Objective: To review the presentation of chronic raised intracompartmental pressure as a cause of exercise induced claudication in the young fit athletic community. Design: Retrospective review of the records of patients diagnosed as having chronic exertional compartment syndrome over a 2-year period. Setting: A tertiary referral centre at the University of Natal Medical School.
Tendinitis is a ""scrapheap"" diagnosis in sportsmen. It is a diagnosis in many ways which is similar to ""having a virus"" in general medicine, sometimes correct but very often wrong. Tendinitis certainly does occur, in fact it is the commonest overload injury in the older athlete.
Objective: This paper reviews a personal experience of the diagnosis and management of patients with vasculopathy presenting as sport-provoked lower limb pain. Design: Retrospective review of patients presenting to the tertiary referral services of the Durban Metropolitan Vascular Service and the exercise laboratory at the University of Natal Medical School over a 5-year period.
The phase of the game responsible for the highest number of serious rugby injuries to the cervical spine and spinal cord is the scrum. In South Africa, New Zealand and the United Kingdom, scrumming is responsible for approximately 40% of these injuries.
Iron is an essential component of the oxygen transportation compounds haemoglobin, myoglobin, and the cytochromes as well as various enzymes. An iron deficiency can lead to impaired haemoglobin synthesis and a reduction in oxygen transport.
Objective: To descriptionbe the pattern of injuries among soccer players taking part in the interprovincial under-20 soccer tournament in Cape Town in 1997. Design: The injuries recorded were those that occurred during the 76 matches played at the tournament. Four hundred and five players participated from all the nine provinces.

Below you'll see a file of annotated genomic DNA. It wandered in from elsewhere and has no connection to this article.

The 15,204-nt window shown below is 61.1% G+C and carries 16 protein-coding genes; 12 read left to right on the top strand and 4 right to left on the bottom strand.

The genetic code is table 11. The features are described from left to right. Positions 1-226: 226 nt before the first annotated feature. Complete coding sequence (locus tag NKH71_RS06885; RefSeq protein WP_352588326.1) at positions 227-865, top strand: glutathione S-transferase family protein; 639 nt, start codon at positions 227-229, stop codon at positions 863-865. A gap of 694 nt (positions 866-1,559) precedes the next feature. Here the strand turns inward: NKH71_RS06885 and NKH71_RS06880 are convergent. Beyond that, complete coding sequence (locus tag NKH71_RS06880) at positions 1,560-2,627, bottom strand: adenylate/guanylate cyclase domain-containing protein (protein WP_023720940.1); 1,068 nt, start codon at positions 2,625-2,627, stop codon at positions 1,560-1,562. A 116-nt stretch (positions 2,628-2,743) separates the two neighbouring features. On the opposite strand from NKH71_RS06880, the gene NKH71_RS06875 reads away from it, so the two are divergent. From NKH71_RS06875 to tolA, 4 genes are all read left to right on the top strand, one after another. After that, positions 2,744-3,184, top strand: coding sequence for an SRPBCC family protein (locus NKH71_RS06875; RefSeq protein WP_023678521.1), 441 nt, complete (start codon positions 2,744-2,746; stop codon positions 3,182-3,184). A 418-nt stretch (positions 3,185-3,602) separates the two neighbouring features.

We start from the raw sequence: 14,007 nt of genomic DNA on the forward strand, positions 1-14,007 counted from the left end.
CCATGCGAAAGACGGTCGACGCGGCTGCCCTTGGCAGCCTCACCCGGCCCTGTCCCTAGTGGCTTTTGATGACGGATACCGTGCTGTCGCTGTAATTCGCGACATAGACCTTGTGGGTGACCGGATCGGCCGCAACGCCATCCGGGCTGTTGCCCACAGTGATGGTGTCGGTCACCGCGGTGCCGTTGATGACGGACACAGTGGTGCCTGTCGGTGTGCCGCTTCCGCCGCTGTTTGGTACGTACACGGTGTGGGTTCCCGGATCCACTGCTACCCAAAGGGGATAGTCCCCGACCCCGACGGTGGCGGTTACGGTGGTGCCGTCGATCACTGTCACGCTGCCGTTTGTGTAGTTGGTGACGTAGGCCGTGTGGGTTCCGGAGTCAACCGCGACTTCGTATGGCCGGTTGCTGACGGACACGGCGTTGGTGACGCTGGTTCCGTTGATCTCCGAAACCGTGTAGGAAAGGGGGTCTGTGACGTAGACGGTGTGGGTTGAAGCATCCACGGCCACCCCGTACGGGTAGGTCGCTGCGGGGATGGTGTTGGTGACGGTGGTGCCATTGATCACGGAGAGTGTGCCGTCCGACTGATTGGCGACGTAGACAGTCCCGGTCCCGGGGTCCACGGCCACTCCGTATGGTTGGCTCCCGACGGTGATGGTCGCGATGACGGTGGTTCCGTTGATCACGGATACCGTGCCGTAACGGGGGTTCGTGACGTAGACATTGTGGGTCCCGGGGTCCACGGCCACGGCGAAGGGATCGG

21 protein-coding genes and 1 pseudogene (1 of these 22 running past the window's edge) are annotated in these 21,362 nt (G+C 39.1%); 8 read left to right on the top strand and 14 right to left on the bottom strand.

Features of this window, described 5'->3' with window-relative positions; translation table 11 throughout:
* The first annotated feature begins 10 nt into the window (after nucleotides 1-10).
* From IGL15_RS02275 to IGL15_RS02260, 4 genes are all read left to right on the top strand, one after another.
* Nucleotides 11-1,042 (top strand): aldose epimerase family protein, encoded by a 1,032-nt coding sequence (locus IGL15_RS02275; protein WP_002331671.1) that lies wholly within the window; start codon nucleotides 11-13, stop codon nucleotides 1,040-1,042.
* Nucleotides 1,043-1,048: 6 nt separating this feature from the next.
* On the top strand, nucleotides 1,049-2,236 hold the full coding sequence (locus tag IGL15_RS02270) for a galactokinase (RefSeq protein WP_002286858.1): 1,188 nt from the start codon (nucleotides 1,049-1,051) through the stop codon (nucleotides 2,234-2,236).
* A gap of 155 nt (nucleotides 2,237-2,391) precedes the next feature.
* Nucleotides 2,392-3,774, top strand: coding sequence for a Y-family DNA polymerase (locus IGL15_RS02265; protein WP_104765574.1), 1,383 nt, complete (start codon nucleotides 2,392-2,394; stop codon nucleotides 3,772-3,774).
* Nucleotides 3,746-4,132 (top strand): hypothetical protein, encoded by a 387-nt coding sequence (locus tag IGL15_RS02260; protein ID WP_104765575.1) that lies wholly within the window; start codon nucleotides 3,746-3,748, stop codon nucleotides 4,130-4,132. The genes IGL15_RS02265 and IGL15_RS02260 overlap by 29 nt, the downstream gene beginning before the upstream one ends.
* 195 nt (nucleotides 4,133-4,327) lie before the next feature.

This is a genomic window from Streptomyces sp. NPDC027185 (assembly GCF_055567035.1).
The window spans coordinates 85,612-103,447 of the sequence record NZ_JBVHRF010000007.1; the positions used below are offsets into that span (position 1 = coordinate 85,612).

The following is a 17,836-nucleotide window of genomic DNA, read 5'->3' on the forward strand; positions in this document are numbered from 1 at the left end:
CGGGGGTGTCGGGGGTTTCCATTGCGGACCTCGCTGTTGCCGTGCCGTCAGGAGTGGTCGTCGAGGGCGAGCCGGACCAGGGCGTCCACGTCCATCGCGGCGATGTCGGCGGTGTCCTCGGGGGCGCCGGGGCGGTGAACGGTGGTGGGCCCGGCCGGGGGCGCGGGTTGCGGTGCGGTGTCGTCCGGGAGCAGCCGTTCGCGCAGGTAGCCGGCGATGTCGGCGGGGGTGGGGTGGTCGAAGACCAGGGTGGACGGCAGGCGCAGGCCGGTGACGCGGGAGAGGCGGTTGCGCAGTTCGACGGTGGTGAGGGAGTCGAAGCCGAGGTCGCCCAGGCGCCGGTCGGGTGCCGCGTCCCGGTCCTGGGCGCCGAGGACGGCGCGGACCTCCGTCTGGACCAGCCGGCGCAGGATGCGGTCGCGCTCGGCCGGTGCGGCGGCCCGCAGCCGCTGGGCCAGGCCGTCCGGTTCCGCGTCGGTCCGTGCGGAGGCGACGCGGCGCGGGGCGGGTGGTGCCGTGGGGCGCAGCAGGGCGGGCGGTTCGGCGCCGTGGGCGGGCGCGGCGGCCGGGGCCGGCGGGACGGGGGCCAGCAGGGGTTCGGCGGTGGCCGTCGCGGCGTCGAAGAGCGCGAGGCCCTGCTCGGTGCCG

The objective of this study was to draw up a profile of modifiable health risk factors among male executives in the Zululand area. Data for 176 subjects with a mean age of 40 years, were collected between 1989 and 1996 during fitness and health assessments offered to companies for their employees at executive level. All assessments were performed by the author personally and a standard procedure was used. The following parameters were tested: body composition, blood pressure, total cholesterol, physical working capacity and aerobic capacity.
The terms isotonic, isometric and isokinetic commonly used to descriptionbe different types of muscle contraction are biomechanically inappropriate in most exercise situations. The less impressive terms 'static' and 'dynamic' offer more accurate superordinate categories. The implications for isokinetic physiotherapy machines and rehabilitation are discussed.
Exercise-induced limb pain is usually benign, does not constitute a medical emergency, and resolves with appropriate treatment and/or rest. The exception to this rule is limb pain of vascular origin that requires prompt, accurate diagnosis and that may warrant urgent surgical intervention, when appropriate, to prevent morbidity and even mortality.